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Over the past few days, I have read about and personally witnessed some uncomfortable things that should alarm everybody.
Matt Rinaldi, a Texas state representative was physically assaulted and threatened by other members of the Texas state legislature after he called ICE on some demonstrators who were protesting a Texas immigration law and allegedly held up signs saying “We’re illegal and we’re here to stay.” If people were holding those signs, then they were advertising the fact that they were breaking the law. But even if they weren’t, that does not excuse the fact that he was shoved by other members of the Texas state legislature and threatened. Violence – or the threat of violence – is simply not an acceptable answer.
Of course, compared to what happened in Oregon – where two men were stabbed to death for defending two women from anti-Muslim epithets – what happened in Texas is incredibly minor. The fact that anybody would openly hurl racial slurs at somebody in public is bad enough, but when two men bravely stepped in to stop it were killed for their efforts, it goes from disgusting and vile to monstrous.
And to be honest, it makes me worry. This past weekend, I flew back and forth to Kentucky for business. At Newark airport on my way to Kentucky, I was struck by the fact that I saw a man with a turban under a hat. When I asked him why the turban was covered up, he told me it was because he was afraid some people would see it and react violently. I got a similar story from another man I met in the Kentucky airport on my way home. He was with his wife and two children and said he covered his turban because he was scared of potential violence against him.
Putting aside the fact that these men were Sikhs, which would make anybody that might harass them not just wrong but ignorant as well, the fact that anybody has to be scared to walk around wearing a turban in public is something that shook me to my very core.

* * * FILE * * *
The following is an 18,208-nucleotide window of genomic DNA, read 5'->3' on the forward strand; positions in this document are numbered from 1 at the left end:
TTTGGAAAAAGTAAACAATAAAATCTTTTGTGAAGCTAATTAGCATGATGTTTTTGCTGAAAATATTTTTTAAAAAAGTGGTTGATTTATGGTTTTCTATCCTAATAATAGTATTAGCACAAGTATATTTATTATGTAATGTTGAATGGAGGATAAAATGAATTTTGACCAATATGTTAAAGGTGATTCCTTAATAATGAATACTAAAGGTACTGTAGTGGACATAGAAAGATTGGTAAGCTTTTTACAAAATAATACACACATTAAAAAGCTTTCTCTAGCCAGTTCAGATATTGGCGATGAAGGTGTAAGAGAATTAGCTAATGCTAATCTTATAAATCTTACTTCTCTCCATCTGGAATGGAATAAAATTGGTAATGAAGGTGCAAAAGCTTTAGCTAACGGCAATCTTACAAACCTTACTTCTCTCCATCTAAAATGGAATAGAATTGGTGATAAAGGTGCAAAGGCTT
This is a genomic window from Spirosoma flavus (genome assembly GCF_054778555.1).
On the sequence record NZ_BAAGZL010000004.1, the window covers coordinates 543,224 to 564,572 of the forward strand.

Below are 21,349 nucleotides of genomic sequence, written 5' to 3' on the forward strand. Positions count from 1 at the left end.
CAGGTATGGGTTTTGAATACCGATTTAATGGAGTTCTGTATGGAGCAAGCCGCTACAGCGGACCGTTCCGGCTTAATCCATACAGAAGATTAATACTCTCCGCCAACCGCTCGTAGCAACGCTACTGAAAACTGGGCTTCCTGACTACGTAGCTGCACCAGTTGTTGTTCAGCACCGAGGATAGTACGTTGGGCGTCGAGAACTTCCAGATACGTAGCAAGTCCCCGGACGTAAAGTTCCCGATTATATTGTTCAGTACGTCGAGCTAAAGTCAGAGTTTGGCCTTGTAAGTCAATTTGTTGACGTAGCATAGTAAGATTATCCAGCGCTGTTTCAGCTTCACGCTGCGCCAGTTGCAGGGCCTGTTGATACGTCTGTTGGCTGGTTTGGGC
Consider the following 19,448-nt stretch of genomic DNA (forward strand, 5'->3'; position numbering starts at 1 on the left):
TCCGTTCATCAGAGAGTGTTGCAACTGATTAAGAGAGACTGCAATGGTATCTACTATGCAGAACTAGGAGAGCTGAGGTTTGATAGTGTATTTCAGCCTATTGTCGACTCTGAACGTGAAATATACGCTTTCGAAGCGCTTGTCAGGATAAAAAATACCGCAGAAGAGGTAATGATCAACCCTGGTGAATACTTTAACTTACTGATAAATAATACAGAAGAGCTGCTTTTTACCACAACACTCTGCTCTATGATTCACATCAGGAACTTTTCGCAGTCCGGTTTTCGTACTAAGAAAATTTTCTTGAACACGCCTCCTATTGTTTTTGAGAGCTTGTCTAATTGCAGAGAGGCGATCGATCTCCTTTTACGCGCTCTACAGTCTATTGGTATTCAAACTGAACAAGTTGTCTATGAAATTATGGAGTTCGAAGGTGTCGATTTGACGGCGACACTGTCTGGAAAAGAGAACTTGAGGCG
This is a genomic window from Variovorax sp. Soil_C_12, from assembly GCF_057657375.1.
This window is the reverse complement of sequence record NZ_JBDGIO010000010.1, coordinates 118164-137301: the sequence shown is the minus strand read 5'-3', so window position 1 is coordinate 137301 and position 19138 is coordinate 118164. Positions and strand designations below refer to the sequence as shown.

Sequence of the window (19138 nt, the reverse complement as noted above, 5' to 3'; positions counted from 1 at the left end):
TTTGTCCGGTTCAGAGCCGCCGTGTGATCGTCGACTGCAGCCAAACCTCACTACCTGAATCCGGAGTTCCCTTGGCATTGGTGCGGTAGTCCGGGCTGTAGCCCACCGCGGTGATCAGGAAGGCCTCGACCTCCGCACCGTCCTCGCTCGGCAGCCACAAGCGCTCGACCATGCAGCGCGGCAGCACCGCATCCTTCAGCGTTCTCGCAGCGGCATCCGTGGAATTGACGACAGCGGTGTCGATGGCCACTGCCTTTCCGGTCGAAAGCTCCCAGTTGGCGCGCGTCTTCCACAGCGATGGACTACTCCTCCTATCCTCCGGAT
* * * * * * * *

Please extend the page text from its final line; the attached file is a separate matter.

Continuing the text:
As a Jewish man who grew up in a Muslim country, I faced a similar issue. It was well-known that nobody was to walk around wearing a yamaka for fear of being hurt. That scarred me as a young boy and I would imagine it does the same to the children of the man I met in Kentucky.
None of these things are related, yet in some way, they all fit together. The combination of hatred and violence or fear of violence is something that can cripple any society, and it is something we should do our best to stop.
This doesn’t mean we all have to get along or that we can’t be prejudice in some way. I’m not naïve or stupid. I understand that we are going to have heated disagreements on major and minor issues and while it would be nice if prejudice doesn’t exist, it does and we are all generally guilty of it in some form.
But there is a big difference between disagreeing with somebody and putting your hands on them. There is a big difference between disliking somebody because of his race and harassing or assaulting somebody because of that dislike. And there is a big difference between societies that understand these distinctions and those that do not.
People will blame President Trump and his “climate of fear and hatred” but let’s be honest here: this is not new. Blame the president all you want, but this has been happening for years and everybody involved is an adult. The question is how do we stop it, or at the very least, minimize it.
Punishing those who cross the line harshly is obviously part of the equation, but the truth is, it starts individually with each one of us. As a society, we have to understand that while there will always be bad apples who do terrible things, we need to make sure that individually, we do what we can to keep ourselves and our loved ones from veering down this path. Because if we don’t, we could end up turning into something so awful, that we are no longer recognizable to ourselves or anyone else.